On 11 July 2017 at 13:29, Ashutosh Bapat
<ashutosh.ba...@enterprisedb.com> wrote:
> +     <para>
> +      Also note that some element types, such as <literal>timestamp</>,
> +      have a notion of "infinity", which is just another value that can
> +      be stored. This is different from <literal>MINVALUE</> and
> +      <literal>MAXVALUE</>, which are not real values that can be stored,
> +      but rather they are ways of saying the value is unbounded.
> +      <literal>MAXVALUE</> can be thought of as being greater than any
> +      other value, including "infinity" and <literal>MINVALUE</> as being
> +      less than any other value, including "minus infinity". Thus the range
> +      <literal>FROM ('infinity') TO (MAXVALUE)</> is not an empty range; it
> +      allows precisely one value to be stored &mdash; the timestamp
> +      "infinity".
>       </para>
> The description in this paragraph seems to be attaching intuitive
> meaning of word "unbounded" to MAXVALUE and MINVALUE, which have
> different intuitive meanings of themselves. Not sure if that's how we
> should describe MAXVALUE/MINVALUE.

I'm not sure I understand your point. MINVALUE and MAXVALUE do mean
unbounded below and above respectively. This paragraph is just making
the point that that isn't the same as -/+ infinity.

> Most of the patch seems to be replacing "content" with "kind",
> RangeDatumContent with PartitionRangeDatumKind  and RANGE_DATUM_FINITE
> with PARTITION_RANGE_DATUM_VALUE. But those changes in name don't seem
> to be adding much value to the patch. Replacing RANGE_DATUM_NEG_INF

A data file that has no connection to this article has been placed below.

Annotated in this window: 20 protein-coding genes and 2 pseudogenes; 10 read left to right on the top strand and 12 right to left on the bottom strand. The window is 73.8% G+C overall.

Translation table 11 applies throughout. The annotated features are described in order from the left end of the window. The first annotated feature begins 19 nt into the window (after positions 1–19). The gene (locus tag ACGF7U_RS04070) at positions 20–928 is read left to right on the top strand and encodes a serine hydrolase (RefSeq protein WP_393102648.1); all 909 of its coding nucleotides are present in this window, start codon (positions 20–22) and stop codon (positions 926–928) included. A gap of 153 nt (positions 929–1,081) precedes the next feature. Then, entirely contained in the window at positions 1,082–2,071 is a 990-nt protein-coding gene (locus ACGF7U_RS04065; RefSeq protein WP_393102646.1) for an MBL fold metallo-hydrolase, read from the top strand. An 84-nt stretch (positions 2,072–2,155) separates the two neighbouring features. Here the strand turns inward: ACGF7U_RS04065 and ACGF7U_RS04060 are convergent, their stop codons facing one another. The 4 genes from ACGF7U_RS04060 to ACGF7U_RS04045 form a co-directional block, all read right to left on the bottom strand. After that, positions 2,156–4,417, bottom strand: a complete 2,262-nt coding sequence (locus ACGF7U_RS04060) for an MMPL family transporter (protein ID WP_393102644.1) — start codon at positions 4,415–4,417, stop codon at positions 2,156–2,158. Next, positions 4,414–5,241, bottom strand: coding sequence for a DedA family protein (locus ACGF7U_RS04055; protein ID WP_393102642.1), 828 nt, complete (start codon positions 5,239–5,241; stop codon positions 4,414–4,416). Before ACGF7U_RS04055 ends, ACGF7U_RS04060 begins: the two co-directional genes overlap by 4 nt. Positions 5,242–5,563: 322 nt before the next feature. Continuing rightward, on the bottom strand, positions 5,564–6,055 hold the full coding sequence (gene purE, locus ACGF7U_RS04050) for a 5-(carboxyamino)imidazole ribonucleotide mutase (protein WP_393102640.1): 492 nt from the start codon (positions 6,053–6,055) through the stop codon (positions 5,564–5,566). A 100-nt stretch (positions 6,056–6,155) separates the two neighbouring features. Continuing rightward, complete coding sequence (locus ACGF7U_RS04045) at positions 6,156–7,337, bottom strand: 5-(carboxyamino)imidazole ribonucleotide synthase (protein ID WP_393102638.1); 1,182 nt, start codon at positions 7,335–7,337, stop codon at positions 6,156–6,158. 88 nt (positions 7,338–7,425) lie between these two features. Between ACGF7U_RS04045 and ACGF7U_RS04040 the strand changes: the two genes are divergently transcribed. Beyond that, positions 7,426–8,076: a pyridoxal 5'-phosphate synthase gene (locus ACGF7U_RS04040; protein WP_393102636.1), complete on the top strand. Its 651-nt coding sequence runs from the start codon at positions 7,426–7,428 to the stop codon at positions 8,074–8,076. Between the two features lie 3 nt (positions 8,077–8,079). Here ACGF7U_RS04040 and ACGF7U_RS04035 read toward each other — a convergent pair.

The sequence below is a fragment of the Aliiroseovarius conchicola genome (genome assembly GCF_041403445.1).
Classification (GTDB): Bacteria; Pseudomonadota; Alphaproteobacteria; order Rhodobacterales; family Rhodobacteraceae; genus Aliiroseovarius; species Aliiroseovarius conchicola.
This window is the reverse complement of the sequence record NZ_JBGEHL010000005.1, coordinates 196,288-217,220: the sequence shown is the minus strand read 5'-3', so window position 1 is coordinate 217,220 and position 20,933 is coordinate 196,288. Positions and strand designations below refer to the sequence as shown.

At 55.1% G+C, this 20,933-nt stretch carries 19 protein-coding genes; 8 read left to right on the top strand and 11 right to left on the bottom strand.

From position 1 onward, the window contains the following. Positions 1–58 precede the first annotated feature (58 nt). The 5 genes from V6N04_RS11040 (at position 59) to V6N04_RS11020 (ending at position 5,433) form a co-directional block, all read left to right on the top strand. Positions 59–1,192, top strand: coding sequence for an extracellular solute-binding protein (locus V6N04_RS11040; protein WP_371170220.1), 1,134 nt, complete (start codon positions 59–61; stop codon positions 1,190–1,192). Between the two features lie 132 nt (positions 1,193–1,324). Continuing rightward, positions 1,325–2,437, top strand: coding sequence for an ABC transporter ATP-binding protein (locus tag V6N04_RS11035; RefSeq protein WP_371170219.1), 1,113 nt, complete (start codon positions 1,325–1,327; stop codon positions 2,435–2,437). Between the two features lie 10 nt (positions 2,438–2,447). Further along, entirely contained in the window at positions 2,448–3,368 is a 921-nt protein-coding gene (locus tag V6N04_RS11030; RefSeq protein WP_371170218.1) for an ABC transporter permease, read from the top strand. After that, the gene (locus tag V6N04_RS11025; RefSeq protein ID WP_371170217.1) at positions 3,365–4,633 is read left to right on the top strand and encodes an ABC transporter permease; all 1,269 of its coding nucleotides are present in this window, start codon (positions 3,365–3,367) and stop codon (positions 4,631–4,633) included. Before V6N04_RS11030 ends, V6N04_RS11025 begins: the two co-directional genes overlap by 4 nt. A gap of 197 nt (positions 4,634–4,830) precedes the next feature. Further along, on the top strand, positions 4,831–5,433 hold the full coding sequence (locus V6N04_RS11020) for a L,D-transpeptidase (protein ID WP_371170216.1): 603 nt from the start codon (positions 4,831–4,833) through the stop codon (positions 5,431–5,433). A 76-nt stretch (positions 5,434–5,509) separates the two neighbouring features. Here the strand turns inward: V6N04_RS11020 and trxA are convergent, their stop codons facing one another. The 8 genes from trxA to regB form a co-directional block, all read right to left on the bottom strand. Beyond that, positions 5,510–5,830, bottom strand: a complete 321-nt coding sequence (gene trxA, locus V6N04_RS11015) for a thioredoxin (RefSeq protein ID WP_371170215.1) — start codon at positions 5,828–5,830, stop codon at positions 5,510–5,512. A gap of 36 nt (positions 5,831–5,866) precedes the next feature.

> PARTITION_RANGE_DATUM_MAXVALUE looks like a good change in line with
> MINVALUE/MAXVALUE change. May be we should reuse the previous
> variables, enum type name and except those two, so that the total
> change introduced by the patch is minimal.

No, this isn't just renaming that other enum. It's about replacing the
boolean "infinite" flag on PartitionRangeDatum with something that can
properly enumerate the 3 kinds of PartitionRangeDatum that are allowed
(and, as noted above "finite"/"infinite isn't the right terminology
either). Putting that new enum in parsenodes.h makes it globally
available, wherever the PartitionRangeDatum structure is used. A
side-effect of that change is that the old RangeDatumContent enum that
was local to partition.c is no longer needed.

RangeDatumContent wouldn't be a good name for a globally visible enum
of this kind because that name fails to link it to partitioning in any
way, and could easily be confused as having something to do with RTEs
or range types. Also, the term "content" is more traditionally used in
the Postgres sources for a field *holding* content, rather than a
field specifying the *kind* of content. On the other hand, you'll note
that the term "kind" is by far the most commonly used term for naming
this kind of enum, and any matching fields.

IMO, code consistency and readability takes precedence over keeping
patch sizes down.


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